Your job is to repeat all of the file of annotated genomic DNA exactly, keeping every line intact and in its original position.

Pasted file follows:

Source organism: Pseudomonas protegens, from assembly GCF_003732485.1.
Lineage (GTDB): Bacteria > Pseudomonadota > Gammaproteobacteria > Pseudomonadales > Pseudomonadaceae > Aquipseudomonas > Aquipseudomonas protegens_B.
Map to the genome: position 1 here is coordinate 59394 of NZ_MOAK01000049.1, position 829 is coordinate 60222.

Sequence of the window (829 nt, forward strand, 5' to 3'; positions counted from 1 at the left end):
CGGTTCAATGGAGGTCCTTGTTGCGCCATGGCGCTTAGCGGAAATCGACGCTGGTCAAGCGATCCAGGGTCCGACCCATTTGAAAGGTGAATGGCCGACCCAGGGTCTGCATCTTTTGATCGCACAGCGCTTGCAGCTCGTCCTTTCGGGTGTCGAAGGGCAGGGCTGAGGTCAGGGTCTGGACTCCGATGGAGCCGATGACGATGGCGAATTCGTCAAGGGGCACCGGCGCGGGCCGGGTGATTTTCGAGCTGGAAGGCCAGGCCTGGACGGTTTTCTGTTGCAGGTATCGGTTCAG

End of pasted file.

Source organism: Pseudomonas protegens, from assembly GCF_003732485.1.
Lineage (GTDB): Bacteria > Pseudomonadota > Gammaproteobacteria > Pseudomonadales > Pseudomonadaceae > Aquipseudomonas > Aquipseudomonas protegens_B.
Map to the genome: position 1 here is coordinate 59394 of NZ_MOAK01000049.1, position 829 is coordinate 60222.

Sequence of the window (829 nt, forward strand, 5' to 3'; positions counted from 1 at the left end):
CGGTTCAATGGAGGTCCTTGTTGCGCCATGGCGCTTAGCGGAAATCGACGCTGGTCAAGCGATCCAGGGTCCGACCCATTTGAAAGGTGAATGGCCGACCCAGGGTCTGCATCTTTTGATCGCACAGCGCTTGCAGCTCGTCCTTTCGGGTGTCGAAGGGCAGGGCTGAGGTCAGGGTCTGGACTCCGATGGAGCCGATGACGATGGCGAATTCGTCAAGGGGCACCGGCGCGGGCCGGGTGATTTTCGAGCTGGAAGGCCAGGCCTGGACGGTTTTCTGTTGCAGGTATCGGTTCAG